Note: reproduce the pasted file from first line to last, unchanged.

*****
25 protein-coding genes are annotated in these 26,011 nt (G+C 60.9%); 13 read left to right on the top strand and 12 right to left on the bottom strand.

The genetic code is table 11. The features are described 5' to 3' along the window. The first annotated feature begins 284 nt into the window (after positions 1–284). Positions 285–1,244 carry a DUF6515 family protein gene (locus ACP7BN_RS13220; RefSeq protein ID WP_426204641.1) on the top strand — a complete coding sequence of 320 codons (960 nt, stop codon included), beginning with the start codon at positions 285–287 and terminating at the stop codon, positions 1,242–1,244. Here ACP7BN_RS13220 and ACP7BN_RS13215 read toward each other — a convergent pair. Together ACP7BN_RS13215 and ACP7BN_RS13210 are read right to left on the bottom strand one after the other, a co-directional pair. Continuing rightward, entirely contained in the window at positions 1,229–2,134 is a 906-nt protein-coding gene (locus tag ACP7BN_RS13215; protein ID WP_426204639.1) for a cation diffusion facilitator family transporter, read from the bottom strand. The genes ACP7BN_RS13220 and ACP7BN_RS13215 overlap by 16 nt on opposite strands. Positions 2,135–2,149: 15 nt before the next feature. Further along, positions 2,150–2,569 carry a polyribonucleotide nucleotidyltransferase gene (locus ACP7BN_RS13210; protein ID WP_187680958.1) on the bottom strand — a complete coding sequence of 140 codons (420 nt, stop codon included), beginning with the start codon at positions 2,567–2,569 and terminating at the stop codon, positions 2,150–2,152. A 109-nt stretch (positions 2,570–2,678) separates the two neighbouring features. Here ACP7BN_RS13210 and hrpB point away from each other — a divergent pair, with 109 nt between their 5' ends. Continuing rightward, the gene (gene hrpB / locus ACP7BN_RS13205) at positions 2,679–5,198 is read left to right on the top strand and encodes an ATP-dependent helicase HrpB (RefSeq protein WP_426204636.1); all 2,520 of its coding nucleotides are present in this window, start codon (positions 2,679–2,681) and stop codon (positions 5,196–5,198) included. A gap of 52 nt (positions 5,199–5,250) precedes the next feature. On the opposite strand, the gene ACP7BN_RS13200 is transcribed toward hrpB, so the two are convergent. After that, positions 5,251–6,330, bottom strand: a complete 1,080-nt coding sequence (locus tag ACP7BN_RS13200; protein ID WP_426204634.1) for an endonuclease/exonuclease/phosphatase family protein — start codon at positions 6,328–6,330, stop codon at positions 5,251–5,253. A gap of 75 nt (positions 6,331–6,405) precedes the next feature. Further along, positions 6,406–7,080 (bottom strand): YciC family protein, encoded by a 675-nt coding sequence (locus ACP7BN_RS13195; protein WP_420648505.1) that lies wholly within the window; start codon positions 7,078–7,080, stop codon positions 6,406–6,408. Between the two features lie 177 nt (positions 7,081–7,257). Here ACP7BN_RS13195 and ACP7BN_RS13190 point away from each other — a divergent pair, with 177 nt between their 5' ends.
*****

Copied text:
25 protein-coding genes are annotated in these 26,011 nt (G+C 60.9%); 13 read left to right on the top strand and 12 right to left on the bottom strand.

The genetic code is table 11. The features are described 5' to 3' along the window. The first annotated feature begins 284 nt into the window (after positions 1–284). Positions 285–1,244 carry a DUF6515 family protein gene (locus ACP7BN_RS13220; RefSeq protein ID WP_426204641.1) on the top strand — a complete coding sequence of 320 codons (960 nt, stop codon included), beginning with the start codon at positions 285–287 and terminating at the stop codon, positions 1,242–1,244. Here ACP7BN_RS13220 and ACP7BN_RS13215 read toward each other — a convergent pair. Together ACP7BN_RS13215 and ACP7BN_RS13210 are read right to left on the bottom strand one after the other, a co-directional pair. Continuing rightward, entirely contained in the window at positions 1,229–2,134 is a 906-nt protein-coding gene (locus tag ACP7BN_RS13215; protein ID WP_426204639.1) for a cation diffusion facilitator family transporter, read from the bottom strand. The genes ACP7BN_RS13220 and ACP7BN_RS13215 overlap by 16 nt on opposite strands. Positions 2,135–2,149: 15 nt before the next feature. Further along, positions 2,150–2,569 carry a polyribonucleotide nucleotidyltransferase gene (locus ACP7BN_RS13210; protein ID WP_187680958.1) on the bottom strand — a complete coding sequence of 140 codons (420 nt, stop codon included), beginning with the start codon at positions 2,567–2,569 and terminating at the stop codon, positions 2,150–2,152. A 109-nt stretch (positions 2,570–2,678) separates the two neighbouring features. Here ACP7BN_RS13210 and hrpB point away from each other — a divergent pair, with 109 nt between their 5' ends. Continuing rightward, the gene (gene hrpB / locus ACP7BN_RS13205) at positions 2,679–5,198 is read left to right on the top strand and encodes an ATP-dependent helicase HrpB (RefSeq protein WP_426204636.1); all 2,520 of its coding nucleotides are present in this window, start codon (positions 2,679–2,681) and stop codon (positions 5,196–5,198) included. A gap of 52 nt (positions 5,199–5,250) precedes the next feature. On the opposite strand, the gene ACP7BN_RS13200 is transcribed toward hrpB, so the two are convergent. After that, positions 5,251–6,330, bottom strand: a complete 1,080-nt coding sequence (locus tag ACP7BN_RS13200; protein ID WP_426204634.1) for an endonuclease/exonuclease/phosphatase family protein — start codon at positions 6,328–6,330, stop codon at positions 5,251–5,253. A gap of 75 nt (positions 6,331–6,405) precedes the next feature. Further along, positions 6,406–7,080 (bottom strand): YciC family protein, encoded by a 675-nt coding sequence (locus ACP7BN_RS13195; protein WP_420648505.1) that lies wholly within the window; start codon positions 7,078–7,080, stop codon positions 6,406–6,408. Between the two features lie 177 nt (positions 7,081–7,257). Here ACP7BN_RS13195 and ACP7BN_RS13190 point away from each other — a divergent pair, with 177 nt between their 5' ends.